This security agent was directing traffic when a woman began yelling for help. The elderly woman was an Alzheimer patient and was upset, accusing her husband of 51 years of violence. Wilson approached the gentleman and he showed her the bracelet on his wife’s arm identifying her as an Alzheimer patient. Wilson called a fellow officer who offered to seek medical assistance, which the gentleman denied.

After the police officer left, Wilson stayed with the woman, reassuring her that she was in no harm. Wilson walked with the couple to their car to pick up the passenger they had been waiting for. The woman embraced Wilson and remembered her husband for a brief moment, kissing him and holding his hand. Again, the woman became afraid of her husband, held Wilson’s hand, and stated that Wilson was her best friend.

The husband was so moved by Wilson’s kindness and compassion that he submitted a letter to the Lee County Port Authority that stated, “Having met this security agent, Jennifer Wilson, I can honestly say that she has restored my faith in human kindness, caring, and compassion. In my opinion, it is very rare to see people with these kinds of outstanding qualities. Thank you for having her at a place and time she was needed the most.”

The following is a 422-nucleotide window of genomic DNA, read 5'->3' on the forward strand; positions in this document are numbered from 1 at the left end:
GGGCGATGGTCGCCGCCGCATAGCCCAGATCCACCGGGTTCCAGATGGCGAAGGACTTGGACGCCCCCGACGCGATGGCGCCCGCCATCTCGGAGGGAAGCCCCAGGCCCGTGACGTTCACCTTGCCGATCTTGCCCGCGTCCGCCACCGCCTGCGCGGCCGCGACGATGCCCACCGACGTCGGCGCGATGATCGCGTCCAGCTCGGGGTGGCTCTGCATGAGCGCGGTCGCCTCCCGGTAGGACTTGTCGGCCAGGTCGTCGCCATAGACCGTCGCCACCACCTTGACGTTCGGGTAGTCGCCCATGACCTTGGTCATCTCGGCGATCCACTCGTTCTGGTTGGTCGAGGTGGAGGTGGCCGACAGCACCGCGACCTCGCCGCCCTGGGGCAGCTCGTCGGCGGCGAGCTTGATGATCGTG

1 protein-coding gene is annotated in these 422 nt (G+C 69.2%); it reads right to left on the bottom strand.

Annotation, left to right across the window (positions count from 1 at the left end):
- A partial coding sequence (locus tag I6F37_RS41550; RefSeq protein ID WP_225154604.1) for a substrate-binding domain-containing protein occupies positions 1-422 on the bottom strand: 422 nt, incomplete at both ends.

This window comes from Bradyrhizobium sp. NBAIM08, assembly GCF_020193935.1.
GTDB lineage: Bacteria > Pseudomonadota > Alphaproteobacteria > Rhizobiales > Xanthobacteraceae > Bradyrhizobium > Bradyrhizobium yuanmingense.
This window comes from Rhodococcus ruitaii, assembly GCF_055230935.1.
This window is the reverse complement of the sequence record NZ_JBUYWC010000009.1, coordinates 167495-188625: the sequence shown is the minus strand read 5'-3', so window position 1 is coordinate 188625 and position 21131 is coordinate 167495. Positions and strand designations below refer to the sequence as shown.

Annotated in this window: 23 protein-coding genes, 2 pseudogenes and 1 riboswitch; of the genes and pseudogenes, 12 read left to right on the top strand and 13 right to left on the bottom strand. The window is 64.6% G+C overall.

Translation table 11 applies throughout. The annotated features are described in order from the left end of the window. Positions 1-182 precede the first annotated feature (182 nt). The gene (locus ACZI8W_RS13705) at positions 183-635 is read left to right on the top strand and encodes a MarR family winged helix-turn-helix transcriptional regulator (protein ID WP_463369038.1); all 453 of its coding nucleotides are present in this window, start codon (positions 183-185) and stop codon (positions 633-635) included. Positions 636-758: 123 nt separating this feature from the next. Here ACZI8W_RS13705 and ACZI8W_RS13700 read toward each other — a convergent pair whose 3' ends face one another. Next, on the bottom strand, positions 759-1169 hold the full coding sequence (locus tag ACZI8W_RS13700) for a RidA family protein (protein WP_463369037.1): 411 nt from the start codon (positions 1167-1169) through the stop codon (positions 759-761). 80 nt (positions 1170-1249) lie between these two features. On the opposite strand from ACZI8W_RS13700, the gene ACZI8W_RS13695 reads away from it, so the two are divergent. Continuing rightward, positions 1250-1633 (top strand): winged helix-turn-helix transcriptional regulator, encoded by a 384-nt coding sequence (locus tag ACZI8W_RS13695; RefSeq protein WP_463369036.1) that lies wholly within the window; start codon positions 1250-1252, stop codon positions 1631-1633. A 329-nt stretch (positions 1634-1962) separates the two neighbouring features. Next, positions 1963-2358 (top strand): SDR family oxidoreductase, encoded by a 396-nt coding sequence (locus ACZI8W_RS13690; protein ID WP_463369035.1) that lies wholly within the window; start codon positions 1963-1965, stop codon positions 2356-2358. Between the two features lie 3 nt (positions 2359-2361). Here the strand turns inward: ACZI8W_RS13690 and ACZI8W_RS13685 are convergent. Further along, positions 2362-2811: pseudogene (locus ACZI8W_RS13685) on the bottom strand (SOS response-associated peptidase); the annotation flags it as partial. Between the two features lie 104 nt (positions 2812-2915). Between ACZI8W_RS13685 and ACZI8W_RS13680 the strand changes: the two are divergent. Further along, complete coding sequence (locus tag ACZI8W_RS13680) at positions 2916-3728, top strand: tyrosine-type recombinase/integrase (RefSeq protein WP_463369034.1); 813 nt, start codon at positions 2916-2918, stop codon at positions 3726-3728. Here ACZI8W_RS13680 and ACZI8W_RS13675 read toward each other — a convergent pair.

Named for former Lee County VCB Executive Director Elaine McLaughlin, the “E” Awards exemplifies her core belief that providing outstanding customer service is one of the major cornerstones of success for all businesses. Nomination categories included: Accommodations, Attractions, Restaurants, Transportation, Good Samaritan and Other Services/Businesses. Winners were chosen by a steering committee of business representatives.

“High level customer service is essential to repeat business,” said Suya Davenport, VCB executive director. “Whether they are visitors or local residents, the degree of service a business provides its customers is critical to the business’ success or failure. The recognition these people earned is very well deserved.”

Sponsors of this year’s “E” Awards include The News-Press, Realmark Cape Harbour Vacation Rentals, Rumrunners Restaurant, The Veranda restaurant, Captain Tony’s Great Getaway, Key West Express, and SunStream Hotels & Resorts.